Relationship columns flabbergast me. One after another columnist fails to apply to relationships the same pragmatic advice they would extend in any other situation.
Dennie Hughes in her Relationtips column offered the most idiotic response to a 28-year-old who intended to remain a virgin until she married. She wrote asking if her friends were right when they said that abstaining from sex until marriage would cause her marriage to fail.
Hughes responded, “This doesn’t have to be an all – or nothing proposition. Based on the level of commitment and your own comfort zone, consider exploring other types of intimacy with your partner. Not only will this help you establish trust and respect, but it will allow you to figure out what makes each other tick and get a good idea of how sexually in sync you are.”
Hughes acknowledges that sizzle in the bedroom is not enough to keep a relationship from fizzling … but “you should be aware that most men will want a sexual relationship before getting serious. … so while you don’t have to give up a moral or religious decision to remain a virgin, Hughes says, “it does not have to be an all-or-nothing proposition.”
In other words, “you can find ways to compromise your commitment – and you should – if you want to catch a man.”
But how would she have responded if another woman had written, “I’m 18 and resolved to not indulge in alcohol when I go off to college this fall. My friends say that I will miss out on a lot of parties and fun and that I will never establish the network needed to get a great job.”
Would Hughes applaud her for deciding to stay safe and sober instead of getting sloshed every weekend? Would she warn her about how many good friends she will not make if they are not puking it up together at 1 a.m. Saturday?
What if the writer had said, “I am 14, and resolved to not smoke cigarettes because I want to play sports and keep a healthy body.” Would one of today’s relationship advisors have responded, “You don’t have to be a complete prude about this sort of thing. You can smoke socially – just enough to establish a common ground with others. Other teens won’t want to be your friend if you don’t take a few puffs now and then.”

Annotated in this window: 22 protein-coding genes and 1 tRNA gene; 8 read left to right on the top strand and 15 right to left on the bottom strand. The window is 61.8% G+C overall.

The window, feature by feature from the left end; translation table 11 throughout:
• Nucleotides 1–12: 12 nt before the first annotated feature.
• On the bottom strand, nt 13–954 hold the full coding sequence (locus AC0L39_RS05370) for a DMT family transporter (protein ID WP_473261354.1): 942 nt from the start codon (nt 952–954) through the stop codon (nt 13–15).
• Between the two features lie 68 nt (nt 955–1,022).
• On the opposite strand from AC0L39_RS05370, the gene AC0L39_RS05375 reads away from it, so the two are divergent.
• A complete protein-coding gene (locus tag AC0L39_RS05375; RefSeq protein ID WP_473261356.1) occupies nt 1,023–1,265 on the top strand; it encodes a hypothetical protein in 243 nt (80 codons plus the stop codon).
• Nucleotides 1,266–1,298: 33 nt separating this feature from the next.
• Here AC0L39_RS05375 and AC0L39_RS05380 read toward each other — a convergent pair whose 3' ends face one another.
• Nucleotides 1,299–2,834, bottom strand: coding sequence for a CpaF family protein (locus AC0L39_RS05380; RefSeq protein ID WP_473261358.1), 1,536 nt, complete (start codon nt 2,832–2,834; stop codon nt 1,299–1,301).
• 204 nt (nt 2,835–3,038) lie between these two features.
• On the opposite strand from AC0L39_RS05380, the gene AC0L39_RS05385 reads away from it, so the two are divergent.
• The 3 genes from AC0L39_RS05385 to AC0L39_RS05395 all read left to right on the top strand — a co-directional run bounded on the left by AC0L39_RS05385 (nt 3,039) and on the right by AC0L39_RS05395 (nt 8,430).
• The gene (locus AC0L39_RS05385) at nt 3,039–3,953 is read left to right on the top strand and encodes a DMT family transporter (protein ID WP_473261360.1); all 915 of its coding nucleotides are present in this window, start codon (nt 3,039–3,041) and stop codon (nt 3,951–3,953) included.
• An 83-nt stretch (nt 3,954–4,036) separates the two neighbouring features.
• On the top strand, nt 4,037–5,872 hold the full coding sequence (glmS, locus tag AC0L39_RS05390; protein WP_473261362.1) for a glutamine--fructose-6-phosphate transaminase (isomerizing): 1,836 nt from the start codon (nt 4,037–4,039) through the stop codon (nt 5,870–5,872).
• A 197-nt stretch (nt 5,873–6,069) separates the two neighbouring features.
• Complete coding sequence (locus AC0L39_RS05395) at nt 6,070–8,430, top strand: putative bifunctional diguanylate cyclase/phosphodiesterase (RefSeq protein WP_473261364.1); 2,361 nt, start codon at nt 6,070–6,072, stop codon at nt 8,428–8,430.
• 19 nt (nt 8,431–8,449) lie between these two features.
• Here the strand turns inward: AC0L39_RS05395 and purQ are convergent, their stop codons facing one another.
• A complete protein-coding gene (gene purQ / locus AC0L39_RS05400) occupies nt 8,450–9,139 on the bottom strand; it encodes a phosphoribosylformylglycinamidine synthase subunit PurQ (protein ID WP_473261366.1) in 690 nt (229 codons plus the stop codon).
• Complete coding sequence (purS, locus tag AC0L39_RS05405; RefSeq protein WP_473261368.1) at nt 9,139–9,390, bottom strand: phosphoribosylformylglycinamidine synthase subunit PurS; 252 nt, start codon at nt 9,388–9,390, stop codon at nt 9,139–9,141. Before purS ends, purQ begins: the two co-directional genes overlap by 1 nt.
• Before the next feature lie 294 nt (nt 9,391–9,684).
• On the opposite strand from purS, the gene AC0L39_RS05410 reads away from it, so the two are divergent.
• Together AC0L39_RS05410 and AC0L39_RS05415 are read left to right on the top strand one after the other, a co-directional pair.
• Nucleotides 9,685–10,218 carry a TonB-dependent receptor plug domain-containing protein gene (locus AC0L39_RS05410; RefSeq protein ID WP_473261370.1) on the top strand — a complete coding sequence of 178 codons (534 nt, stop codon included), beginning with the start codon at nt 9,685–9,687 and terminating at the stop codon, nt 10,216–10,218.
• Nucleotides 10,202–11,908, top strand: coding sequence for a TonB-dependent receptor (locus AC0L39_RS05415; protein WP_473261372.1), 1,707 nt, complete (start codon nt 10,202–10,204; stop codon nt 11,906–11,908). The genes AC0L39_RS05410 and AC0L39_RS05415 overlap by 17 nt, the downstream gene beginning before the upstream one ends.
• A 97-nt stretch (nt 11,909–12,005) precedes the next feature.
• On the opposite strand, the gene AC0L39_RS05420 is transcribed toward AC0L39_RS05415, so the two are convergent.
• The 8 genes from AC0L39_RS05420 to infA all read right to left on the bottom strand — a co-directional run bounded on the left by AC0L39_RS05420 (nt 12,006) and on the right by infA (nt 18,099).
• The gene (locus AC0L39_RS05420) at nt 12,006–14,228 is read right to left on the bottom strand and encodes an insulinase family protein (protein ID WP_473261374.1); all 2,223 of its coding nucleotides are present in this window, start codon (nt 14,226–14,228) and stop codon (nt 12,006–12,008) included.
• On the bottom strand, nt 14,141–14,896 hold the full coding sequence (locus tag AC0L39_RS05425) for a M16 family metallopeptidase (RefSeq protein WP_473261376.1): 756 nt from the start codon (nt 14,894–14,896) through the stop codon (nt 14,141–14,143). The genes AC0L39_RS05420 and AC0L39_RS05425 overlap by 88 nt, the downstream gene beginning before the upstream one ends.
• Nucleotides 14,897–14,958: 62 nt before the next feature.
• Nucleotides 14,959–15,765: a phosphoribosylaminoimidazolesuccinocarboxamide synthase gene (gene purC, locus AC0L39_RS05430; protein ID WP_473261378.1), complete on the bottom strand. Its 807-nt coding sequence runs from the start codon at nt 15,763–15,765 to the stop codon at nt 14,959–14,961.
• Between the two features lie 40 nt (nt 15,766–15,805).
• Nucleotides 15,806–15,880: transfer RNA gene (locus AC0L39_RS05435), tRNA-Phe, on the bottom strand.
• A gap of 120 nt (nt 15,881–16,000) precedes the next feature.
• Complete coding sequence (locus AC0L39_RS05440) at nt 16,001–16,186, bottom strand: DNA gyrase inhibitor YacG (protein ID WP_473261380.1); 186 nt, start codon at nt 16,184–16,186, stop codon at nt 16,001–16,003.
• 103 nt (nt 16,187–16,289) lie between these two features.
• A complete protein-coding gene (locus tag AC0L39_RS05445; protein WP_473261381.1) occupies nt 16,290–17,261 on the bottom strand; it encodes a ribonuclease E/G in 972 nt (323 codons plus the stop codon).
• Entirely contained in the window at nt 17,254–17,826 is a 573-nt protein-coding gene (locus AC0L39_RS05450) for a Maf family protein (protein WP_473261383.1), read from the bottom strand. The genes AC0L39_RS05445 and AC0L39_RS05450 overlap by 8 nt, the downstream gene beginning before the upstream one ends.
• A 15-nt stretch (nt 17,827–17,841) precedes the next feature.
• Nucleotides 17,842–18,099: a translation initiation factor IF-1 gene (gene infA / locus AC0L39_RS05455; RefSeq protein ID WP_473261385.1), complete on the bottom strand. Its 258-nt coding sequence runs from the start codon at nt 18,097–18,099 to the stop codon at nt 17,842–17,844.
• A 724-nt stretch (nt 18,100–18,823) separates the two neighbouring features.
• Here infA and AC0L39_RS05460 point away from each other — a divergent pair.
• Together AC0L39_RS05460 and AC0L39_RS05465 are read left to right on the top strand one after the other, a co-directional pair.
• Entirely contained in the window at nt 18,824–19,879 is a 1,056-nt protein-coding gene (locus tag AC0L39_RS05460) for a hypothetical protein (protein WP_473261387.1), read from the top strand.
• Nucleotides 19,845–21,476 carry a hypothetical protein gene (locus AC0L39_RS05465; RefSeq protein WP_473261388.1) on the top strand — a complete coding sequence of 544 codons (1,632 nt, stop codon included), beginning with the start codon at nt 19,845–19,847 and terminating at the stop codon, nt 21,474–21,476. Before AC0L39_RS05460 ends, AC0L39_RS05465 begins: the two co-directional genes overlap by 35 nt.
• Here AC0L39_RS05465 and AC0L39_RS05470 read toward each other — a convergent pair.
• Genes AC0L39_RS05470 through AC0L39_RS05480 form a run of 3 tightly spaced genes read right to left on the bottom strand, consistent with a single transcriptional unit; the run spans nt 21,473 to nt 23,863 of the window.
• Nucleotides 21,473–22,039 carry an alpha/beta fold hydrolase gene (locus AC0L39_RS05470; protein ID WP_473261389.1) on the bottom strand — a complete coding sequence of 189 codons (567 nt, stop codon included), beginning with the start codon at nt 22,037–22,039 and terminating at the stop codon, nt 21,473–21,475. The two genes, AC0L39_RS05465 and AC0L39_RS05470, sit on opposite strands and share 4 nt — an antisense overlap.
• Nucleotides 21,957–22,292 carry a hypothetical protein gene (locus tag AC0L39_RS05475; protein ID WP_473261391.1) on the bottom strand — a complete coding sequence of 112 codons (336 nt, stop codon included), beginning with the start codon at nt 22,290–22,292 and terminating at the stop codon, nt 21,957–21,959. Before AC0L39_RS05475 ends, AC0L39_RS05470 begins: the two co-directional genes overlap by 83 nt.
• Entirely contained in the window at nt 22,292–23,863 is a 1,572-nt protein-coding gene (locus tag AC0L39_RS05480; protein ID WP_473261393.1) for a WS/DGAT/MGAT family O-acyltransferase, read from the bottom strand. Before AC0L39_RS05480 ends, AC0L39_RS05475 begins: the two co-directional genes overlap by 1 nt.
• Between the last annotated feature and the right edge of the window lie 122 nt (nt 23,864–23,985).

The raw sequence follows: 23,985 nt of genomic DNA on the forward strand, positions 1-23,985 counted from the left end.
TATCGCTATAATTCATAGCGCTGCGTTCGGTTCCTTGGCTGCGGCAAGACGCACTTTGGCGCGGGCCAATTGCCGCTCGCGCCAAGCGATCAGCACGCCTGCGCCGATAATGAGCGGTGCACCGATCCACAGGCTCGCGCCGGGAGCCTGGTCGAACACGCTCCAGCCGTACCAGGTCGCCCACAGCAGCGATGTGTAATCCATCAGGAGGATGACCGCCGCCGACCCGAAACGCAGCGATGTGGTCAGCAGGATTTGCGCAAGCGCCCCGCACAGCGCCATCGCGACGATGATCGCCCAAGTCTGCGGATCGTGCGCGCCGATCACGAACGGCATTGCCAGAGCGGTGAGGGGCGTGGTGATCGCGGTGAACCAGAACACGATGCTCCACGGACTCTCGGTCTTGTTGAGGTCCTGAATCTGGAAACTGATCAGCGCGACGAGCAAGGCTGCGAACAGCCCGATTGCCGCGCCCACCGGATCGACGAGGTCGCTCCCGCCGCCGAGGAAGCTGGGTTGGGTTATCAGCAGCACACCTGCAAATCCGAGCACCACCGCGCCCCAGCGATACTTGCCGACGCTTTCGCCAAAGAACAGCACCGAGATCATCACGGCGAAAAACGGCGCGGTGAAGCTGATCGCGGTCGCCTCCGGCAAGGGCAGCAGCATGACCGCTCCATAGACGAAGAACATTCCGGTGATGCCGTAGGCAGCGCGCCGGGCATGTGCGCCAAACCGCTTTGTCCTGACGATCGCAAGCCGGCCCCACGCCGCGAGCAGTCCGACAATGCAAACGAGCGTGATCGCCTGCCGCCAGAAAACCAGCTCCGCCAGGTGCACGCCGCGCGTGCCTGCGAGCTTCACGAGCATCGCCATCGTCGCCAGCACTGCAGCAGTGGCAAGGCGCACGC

What if the woman who wrote wants to marry a man who also has waited until marriage for physical intimacy? Would Hughes compromise both on the incorrect assumption that some want “a little compromising” before they will become serious? She stereotypes all men with her advice and totally overlooks the men who have vowed to wait until their wedding day for intimacy.
The number one fallacy with her commonly spewed advice is that experimenting a little bit here and there insures a stable marriage. The sexual revolution of the 60s coincided with the decline of the rate of marriages and the sharp increase in the divorce rate after the mid-1960s, according to the “Future of Children” reports. Divorce rates have leveled out at around 33 percent – primarily because couples who choose to co-habitat – and then split – are not “legally” married or divorced – even though the couple may have a child or two together and have accumulated an assortment of possessions to divide.
Just because some yield to societal pressures and current customs, does not mean all do. Taking a stand and sticking with a commitment – whether it is a college degree, a healthy life style or a sexual standard, is worth the effort – no matter what friends may say.
(Joan Hershberger is a reporter at the News-Times. E-mail her at firstname.lastname@example.org.)